Dianne V Jewell, Daniel L Riddle and Leroy R Thacker
DV Jewell, PT, DPT, PhD, CCS, is Assistant Professor, Department of Physical Therapy, Virginia Commonwealth University, 1200 E Broad St, Suite 100, PO Box 980224, Richmond, VA 23298-0224 (USA).
DL Riddle, PT, PhD, FAPTA, is Otto D. Payton Professor, Department of Physical Therapy, Virginia Commonwealth University.
LR Thacker, PhD, is Assistant Professor, Department of Biostatistics, Virginia Commonwealth University.
Address all correspondence to Dr Jewell at: firstname.lastname@example.org
Background and Purpose: The purpose of this study was to determine whether physical therapy interventions predicted meaningful short-term improvement in 4 measures of physical health, pain, and function for patients diagnosed with adhesive capsulitis.
Participants: Data were examined from 2,370 patients (mean age=55.3 years, SD=12.4; 65% female, 35% male) classified into ICD-9 code 726.0 who had completed an episode of outpatient physical therapy.
Methods: Principal components factor analysis was used to define intervention categories from specific treatments applied during the episode of care. A nested logistic regression model was used to identify intervention categories that predicted a 50% or greater change in Physical Component Summary-12 (PCS-12), physical function (PF), bodily pain (BP), and hybrid function (HF) scores.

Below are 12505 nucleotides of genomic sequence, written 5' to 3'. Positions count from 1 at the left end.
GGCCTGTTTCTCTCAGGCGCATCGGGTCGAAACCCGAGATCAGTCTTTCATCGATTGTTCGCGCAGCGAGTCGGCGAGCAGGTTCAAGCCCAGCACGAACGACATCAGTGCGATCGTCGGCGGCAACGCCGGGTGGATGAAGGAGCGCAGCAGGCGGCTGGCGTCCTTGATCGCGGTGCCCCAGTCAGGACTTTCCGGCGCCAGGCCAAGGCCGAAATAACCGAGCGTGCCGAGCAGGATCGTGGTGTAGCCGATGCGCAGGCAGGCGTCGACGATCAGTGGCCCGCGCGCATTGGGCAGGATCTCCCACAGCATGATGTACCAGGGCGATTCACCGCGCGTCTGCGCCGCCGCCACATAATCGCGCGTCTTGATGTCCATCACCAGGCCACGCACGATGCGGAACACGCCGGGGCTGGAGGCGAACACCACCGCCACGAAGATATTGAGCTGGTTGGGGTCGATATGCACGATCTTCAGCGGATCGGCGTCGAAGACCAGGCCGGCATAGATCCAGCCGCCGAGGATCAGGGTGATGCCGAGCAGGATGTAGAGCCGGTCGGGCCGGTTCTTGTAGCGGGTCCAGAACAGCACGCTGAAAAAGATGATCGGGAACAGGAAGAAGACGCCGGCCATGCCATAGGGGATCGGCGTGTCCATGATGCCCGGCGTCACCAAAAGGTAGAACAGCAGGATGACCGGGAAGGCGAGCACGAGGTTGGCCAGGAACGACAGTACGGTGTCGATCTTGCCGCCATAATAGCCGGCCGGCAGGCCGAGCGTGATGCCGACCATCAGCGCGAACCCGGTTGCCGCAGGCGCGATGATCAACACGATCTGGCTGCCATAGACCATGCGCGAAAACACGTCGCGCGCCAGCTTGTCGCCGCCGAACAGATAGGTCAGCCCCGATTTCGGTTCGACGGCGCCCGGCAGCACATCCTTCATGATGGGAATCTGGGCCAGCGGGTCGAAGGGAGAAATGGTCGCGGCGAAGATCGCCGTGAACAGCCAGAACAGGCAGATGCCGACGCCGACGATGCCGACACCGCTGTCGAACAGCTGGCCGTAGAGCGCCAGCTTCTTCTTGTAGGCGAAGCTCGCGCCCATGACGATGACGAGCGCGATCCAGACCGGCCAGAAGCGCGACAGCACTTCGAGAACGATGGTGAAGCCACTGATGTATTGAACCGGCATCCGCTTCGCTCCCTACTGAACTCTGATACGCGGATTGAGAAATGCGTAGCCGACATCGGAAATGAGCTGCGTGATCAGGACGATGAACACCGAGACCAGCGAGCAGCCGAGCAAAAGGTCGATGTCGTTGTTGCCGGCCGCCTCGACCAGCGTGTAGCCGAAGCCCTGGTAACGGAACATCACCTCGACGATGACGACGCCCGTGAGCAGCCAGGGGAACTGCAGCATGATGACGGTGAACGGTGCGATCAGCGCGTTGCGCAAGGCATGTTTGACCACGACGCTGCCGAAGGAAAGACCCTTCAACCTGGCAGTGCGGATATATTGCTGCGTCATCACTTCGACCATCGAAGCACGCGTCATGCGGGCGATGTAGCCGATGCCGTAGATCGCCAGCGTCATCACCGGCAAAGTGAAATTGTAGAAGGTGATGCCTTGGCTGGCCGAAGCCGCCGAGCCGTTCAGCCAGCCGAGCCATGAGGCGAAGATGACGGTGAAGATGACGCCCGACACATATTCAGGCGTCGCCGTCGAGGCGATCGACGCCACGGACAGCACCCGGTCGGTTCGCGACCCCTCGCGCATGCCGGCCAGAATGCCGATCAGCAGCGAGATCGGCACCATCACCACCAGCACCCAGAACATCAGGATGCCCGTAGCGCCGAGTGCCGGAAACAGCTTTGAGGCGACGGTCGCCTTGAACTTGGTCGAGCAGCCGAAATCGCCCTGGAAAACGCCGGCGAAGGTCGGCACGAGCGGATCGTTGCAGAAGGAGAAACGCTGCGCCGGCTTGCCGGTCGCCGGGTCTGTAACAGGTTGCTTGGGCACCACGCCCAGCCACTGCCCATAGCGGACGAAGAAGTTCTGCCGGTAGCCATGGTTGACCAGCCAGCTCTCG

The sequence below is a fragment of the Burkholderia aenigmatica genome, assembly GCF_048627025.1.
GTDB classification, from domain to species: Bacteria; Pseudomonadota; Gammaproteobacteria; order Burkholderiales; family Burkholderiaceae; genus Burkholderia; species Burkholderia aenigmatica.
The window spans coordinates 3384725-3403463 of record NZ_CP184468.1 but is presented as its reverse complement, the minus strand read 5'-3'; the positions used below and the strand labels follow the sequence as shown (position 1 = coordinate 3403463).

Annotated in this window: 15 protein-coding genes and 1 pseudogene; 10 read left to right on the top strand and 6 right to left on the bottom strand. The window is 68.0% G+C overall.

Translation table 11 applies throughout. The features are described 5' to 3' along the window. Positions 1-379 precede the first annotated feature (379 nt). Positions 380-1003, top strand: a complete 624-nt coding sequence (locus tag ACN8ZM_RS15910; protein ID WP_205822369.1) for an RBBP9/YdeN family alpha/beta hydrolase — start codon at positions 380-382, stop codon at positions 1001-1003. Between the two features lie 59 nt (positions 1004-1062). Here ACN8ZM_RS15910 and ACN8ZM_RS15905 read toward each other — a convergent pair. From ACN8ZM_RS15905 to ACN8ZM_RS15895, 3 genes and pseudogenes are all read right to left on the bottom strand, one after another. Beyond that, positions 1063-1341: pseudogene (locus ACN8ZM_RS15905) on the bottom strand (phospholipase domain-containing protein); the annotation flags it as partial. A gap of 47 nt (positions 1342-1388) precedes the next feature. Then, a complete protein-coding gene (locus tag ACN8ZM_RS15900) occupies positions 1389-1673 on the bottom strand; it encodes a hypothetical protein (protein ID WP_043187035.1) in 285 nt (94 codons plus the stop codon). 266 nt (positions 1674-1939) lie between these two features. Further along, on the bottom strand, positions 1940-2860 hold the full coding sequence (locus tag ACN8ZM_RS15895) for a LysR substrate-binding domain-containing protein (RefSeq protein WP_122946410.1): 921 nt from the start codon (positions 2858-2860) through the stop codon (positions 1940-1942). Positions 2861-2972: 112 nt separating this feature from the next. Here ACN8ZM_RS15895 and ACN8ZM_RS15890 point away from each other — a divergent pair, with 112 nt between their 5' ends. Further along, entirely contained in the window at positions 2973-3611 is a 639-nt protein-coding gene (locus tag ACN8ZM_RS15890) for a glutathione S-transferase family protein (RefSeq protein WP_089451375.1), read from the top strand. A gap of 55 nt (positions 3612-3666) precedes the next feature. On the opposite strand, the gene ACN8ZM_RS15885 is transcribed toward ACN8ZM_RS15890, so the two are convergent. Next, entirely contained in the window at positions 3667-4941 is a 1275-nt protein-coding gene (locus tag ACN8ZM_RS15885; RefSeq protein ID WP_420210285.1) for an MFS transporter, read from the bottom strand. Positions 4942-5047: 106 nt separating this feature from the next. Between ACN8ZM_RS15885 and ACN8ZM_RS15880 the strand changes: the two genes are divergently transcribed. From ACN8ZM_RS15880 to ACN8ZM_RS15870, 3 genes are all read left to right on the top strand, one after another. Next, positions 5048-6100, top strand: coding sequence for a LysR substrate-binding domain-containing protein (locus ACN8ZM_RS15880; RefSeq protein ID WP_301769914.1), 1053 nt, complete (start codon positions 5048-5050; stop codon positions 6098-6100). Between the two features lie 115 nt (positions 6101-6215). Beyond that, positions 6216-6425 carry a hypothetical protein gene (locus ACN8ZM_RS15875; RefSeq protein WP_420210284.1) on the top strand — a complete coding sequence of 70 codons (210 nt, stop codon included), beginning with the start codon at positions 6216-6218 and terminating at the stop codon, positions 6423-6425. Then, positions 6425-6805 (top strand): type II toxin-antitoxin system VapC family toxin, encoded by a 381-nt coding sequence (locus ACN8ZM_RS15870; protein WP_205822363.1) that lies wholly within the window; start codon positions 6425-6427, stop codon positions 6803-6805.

Results: None of the patients achieved a 50% or greater improvement in PCS-12 scores. Improvement in BP scores was more likely in patients who received joint mobility interventions (odds ratio=1.35, 95% confidence interval=1.10–1.65). Improvement in HF scores was more likely in patients who received exercise interventions (odds ratio=1.50, 95% confidence interval=1.03–2.17). Use of iontophoresis, phonophoresis, ultrasound, or massage reduced the likelihood of improvement in these 3 outcome measures by 19% to 32%.
Limitations: The authors relied on clinician-identified ICD-9 coding for the diagnosis. Impairment measures were not available to support the diagnosis, and some interventions were excluded because of infrequent use by participating therapists.
Discussion and Conclusions: These results are consistent with findings from randomized clinical trials that demonstrated the effectiveness of joint mobilization and exercise for patients with adhesive capsulitis. Ultrasound, massage, iontophoresis, and phonophoresis reduced the likelihood of a favorable outcome, which suggests that use of these modalities should be discouraged.